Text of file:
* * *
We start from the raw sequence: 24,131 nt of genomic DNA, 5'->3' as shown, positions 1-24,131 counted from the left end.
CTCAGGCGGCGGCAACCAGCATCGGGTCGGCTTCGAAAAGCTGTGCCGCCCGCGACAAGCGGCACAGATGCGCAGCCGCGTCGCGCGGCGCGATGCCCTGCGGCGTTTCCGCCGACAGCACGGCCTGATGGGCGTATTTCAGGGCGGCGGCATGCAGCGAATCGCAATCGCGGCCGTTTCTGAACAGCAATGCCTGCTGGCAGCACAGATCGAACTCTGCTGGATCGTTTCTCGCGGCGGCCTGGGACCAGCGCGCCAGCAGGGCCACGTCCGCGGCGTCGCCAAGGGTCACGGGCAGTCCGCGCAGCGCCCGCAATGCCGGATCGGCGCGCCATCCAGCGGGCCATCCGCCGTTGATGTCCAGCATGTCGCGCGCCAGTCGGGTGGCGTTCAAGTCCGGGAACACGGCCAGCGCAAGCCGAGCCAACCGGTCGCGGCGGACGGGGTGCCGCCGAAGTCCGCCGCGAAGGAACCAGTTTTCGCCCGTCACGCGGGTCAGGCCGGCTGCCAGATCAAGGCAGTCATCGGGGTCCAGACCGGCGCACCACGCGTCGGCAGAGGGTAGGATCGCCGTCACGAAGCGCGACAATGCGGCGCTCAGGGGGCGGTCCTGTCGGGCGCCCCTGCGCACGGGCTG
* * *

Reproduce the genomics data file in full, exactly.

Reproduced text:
We start from the raw sequence: 24,131 nt of genomic DNA, 5'->3' as shown, positions 1-24,131 counted from the left end.
CTCAGGCGGCGGCAACCAGCATCGGGTCGGCTTCGAAAAGCTGTGCCGCCCGCGACAAGCGGCACAGATGCGCAGCCGCGTCGCGCGGCGCGATGCCCTGCGGCGTTTCCGCCGACAGCACGGCCTGATGGGCGTATTTCAGGGCGGCGGCATGCAGCGAATCGCAATCGCGGCCGTTTCTGAACAGCAATGCCTGCTGGCAGCACAGATCGAACTCTGCTGGATCGTTTCTCGCGGCGGCCTGGGACCAGCGCGCCAGCAGGGCCACGTCCGCGGCGTCGCCAAGGGTCACGGGCAGTCCGCGCAGCGCCCGCAATGCCGGATCGGCGCGCCATCCAGCGGGCCATCCGCCGTTGATGTCCAGCATGTCGCGCGCCAGTCGGGTGGCGTTCAAGTCCGGGAACACGGCCAGCGCAAGCCGAGCCAACCGGTCGCGGCGGACGGGGTGCCGCCGAAGTCCGCCGCGAAGGAACCAGTTTTCGCCCGTCACGCGGGTCAGGCCGGCTGCCAGATCAAGGCAGTCATCGGGGTCCAGACCGGCGCACCACGCGTCGGCAGAGGGTAGGATCGCCGTCACGAAGCGCGACAATGCGGCGCTCAGGGGGCGGTCCTGTCGGGCGCCCCTGCGCACGGGCTG